For example, MSHA’s list of Best Practices doesn’t mention radios or other communication devices. Does MSHA agree that equipping miners with radios or other communication devices improves safety? If not, why not? If a miner working on the surface is equipped with a radio is that miner working “alone”? How about a miner who has a cell phone with service? What about a miner working underground near a mine phone? How far away from a phone would a miner need to be for MSHA classify the miner as “alone.”

Similarly, MSHA hasn’t taken a position or provided any guidance about which tasks expose miners to “hazardous conditions” and should not, in MSHA’s opinion, be performed alone. Ask an inspector about a particular task, and he might offer you an opinion, but one inspector’s opinion might/will differ from another inspector’s. And, we all know that MSHA certainly won’t treat such opinions or answers as gospel.

What does MSHA mean when it recommends communicating with miners at “intervals appropriate to the job assignment?” MSHA hasn’t said, and I suspect that it will leave it up to individual inspectors to decide what’s appropriate and inappropriate.

What does MSHA expect “routine communication procedures” to look like? Neither standard requires operators to adopt policies or procedures. Does MSHA think that current industry practices aren’t acceptable? Does MSHA even know what those practices look like?

Similarly, MSHA hasn’t explained how an operator would know miners “will be at all times.” In underground coal, miners are tracked electronically. In M/NM and surface coal, that’s typically not the case. Take an operator of an underground stone mine that knows the general location of all miners but doesn’t track them closely. Miners are free to move around as the job requires and aren’t required to report in when they do. That’s all common. Would MSHA say that it’s not the best practice? Why? Some surface operators electronically track the location of every piece of equipment in the mine but many do not. Is it MSHA’s position that those who don’t aren’t following the best practice?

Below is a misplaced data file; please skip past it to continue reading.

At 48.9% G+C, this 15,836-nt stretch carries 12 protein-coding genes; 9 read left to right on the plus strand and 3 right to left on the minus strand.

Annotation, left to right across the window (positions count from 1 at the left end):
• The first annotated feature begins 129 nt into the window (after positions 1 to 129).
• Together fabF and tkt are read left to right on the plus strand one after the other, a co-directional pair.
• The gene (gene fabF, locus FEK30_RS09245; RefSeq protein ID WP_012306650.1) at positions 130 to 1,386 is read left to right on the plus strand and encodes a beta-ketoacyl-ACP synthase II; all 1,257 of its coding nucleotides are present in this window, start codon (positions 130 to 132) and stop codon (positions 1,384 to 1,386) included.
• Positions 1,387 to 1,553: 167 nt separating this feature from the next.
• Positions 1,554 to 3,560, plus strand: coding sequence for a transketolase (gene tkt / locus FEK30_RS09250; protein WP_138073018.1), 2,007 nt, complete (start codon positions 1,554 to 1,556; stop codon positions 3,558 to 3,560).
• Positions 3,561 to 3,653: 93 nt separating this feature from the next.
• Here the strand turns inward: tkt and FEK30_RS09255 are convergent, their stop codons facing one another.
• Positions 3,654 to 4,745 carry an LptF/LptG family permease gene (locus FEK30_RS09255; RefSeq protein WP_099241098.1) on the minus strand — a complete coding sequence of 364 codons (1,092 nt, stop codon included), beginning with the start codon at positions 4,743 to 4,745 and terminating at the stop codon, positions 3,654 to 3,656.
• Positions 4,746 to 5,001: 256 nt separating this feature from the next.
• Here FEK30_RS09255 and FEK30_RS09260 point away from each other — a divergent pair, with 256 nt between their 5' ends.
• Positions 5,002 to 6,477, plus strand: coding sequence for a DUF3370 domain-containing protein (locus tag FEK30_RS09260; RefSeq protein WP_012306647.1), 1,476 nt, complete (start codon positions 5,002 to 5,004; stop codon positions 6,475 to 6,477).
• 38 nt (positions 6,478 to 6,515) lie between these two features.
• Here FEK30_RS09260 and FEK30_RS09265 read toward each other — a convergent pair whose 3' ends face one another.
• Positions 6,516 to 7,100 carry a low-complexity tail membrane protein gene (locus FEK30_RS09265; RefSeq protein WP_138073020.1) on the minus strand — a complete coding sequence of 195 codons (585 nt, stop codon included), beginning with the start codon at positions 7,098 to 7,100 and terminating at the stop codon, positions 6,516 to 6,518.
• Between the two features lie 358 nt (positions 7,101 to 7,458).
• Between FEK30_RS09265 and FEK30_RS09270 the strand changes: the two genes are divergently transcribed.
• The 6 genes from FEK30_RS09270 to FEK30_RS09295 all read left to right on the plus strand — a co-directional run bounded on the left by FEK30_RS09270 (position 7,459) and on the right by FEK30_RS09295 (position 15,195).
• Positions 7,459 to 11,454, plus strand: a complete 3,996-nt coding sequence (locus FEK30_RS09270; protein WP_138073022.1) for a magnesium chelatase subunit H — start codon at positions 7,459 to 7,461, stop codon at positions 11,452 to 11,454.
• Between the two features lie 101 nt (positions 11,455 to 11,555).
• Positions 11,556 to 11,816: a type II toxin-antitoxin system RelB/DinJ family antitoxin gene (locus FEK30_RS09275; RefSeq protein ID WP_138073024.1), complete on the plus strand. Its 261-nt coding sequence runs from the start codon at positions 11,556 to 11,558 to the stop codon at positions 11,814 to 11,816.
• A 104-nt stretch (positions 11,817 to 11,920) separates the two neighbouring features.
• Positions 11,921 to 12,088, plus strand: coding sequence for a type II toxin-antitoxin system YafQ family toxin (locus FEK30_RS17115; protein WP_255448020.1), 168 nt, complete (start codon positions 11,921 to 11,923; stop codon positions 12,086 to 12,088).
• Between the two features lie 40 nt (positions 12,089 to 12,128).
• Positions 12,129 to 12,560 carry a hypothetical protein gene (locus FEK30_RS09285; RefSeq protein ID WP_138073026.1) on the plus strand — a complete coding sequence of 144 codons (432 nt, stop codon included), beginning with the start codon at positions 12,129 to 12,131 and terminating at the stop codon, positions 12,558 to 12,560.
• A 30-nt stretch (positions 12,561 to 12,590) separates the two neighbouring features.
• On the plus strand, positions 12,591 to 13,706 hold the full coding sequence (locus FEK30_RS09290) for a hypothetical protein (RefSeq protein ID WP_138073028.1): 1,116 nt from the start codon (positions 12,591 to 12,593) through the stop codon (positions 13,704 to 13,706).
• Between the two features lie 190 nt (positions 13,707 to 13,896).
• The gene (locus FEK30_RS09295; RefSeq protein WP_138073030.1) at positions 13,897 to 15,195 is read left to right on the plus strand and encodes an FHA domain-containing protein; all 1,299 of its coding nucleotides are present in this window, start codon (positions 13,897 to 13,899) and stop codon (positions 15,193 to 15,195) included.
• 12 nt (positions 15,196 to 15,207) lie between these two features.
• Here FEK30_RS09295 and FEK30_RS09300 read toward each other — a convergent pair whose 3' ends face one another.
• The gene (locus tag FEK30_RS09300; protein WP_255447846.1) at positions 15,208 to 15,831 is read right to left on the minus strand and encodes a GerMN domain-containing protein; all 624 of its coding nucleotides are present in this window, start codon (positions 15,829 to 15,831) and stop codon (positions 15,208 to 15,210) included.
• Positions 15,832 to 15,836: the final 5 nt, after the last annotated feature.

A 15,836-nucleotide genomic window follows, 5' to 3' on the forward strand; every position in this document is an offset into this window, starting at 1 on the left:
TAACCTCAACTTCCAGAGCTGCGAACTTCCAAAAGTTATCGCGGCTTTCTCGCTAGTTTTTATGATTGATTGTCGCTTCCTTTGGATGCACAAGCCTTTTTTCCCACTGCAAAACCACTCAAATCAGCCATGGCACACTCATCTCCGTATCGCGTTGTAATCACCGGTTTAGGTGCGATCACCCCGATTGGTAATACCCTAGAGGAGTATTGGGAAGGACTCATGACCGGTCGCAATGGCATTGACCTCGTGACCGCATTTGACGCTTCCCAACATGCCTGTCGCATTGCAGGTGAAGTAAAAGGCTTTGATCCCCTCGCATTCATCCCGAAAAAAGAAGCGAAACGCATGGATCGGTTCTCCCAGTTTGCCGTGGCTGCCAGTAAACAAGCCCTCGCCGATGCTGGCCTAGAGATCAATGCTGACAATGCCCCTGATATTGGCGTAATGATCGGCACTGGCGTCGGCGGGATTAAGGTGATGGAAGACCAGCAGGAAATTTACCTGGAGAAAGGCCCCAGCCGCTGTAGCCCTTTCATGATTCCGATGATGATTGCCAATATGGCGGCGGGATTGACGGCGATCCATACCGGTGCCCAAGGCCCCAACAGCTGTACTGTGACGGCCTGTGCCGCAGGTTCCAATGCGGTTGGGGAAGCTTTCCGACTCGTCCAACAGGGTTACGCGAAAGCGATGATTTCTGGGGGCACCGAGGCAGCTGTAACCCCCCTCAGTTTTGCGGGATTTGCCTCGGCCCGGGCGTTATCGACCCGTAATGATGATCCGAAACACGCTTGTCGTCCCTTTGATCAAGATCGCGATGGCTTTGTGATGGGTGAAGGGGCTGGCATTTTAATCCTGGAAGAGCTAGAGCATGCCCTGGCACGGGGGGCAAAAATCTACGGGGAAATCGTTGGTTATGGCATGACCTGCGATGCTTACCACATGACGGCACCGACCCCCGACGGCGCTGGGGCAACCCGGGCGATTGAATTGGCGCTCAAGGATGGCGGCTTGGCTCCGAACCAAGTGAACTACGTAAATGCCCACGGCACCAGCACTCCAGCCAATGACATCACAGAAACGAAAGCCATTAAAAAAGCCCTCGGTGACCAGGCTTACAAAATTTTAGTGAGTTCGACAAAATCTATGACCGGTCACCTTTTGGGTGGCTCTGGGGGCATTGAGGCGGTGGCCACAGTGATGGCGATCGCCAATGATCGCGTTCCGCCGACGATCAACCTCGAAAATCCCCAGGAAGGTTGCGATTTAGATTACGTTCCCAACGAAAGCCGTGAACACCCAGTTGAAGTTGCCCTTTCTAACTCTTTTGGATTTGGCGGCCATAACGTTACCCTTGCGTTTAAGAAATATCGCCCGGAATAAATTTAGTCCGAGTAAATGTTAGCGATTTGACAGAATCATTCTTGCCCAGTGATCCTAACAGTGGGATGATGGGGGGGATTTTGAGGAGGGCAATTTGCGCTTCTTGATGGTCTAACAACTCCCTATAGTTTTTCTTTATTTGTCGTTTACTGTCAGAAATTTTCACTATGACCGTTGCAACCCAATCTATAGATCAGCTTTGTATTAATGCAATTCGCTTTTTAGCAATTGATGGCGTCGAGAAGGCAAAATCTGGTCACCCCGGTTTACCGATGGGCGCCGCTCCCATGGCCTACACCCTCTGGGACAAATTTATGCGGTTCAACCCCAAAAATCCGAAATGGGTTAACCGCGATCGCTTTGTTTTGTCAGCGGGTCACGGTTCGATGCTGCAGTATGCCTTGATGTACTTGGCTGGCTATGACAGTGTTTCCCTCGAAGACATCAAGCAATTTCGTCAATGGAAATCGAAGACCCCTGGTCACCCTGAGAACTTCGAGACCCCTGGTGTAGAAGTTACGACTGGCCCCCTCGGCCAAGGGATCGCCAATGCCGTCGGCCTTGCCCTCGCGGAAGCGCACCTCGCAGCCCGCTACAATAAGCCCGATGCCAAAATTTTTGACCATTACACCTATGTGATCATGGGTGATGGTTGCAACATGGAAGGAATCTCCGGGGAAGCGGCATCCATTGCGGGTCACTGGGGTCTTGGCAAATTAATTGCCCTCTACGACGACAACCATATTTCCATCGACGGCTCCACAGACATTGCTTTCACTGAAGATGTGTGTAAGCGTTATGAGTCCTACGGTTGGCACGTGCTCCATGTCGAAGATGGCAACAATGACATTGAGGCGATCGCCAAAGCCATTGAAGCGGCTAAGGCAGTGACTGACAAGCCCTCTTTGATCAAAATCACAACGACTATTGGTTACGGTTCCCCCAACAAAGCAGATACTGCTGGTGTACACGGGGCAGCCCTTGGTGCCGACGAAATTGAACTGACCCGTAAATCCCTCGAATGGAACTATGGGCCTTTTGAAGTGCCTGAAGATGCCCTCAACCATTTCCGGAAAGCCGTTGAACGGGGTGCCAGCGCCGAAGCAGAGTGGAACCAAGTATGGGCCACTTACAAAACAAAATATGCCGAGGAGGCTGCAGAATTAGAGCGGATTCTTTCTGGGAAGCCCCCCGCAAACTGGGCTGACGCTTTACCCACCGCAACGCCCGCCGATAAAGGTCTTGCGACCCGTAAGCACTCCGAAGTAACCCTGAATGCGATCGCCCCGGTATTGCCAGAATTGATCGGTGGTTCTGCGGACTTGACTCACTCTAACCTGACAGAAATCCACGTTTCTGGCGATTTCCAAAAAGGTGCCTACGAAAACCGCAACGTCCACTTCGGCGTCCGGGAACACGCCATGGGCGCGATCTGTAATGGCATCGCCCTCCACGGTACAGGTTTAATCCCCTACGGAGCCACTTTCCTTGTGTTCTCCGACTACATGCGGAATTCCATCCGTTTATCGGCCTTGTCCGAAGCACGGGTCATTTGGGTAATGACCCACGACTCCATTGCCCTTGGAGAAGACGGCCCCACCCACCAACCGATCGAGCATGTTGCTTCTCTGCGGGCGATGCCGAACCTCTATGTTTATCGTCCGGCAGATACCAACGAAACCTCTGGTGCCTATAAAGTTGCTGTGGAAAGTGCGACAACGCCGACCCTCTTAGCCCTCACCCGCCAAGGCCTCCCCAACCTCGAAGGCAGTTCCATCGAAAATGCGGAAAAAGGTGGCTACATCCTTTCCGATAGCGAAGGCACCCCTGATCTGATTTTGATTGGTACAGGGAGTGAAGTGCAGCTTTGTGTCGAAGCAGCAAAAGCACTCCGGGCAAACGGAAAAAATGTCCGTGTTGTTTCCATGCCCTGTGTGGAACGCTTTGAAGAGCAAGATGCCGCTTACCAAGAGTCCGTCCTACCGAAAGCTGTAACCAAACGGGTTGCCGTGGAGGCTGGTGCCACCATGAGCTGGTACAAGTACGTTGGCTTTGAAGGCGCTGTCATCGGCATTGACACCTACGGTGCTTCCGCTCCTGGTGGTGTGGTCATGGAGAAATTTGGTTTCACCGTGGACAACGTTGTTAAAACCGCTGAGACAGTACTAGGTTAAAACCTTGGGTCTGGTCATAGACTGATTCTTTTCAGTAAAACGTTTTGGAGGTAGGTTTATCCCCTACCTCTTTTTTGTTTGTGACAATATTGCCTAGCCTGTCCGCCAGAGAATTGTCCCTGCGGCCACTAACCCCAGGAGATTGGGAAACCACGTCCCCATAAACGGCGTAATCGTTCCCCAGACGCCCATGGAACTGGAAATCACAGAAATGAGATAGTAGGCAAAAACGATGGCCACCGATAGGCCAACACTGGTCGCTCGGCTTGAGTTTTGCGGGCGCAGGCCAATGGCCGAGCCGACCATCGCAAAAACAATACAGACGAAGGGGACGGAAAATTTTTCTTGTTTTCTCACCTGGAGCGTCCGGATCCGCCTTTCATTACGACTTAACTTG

These are all reasonable questions that MSHA should have anticipated and could answer. Unfortunately, it doesn’t appear that MSHA has thought much about them or that it intends to answer them.

As such, it makes sense for operators to:

  • Review tasks or job assignments with an eye on the frequency of communication assigned to jobs, the risks associated with the tasks, etc.
  • Evaluate the means of communication available to miners, e.g. the feasibility of using radios, mine phones, cell phones.
  • If you require miners to check in or report movements, enforce those requirements and check to make sure that your system works as intended.

Admittedly, if you undertake the tasks listed above, it’s difficult to know whether MSHA would agree with the conclusions you reach and the actions you take. With its working alone initiative, MSHA isn’t offering any substantive advice or recommendations nor any answers to the most obvious of questions.

At most then, MSHA’s initiative may raise awareness about the potential hazards associated with working alone. Raising awareness is fine for what it’s worth, but it’s not worth much.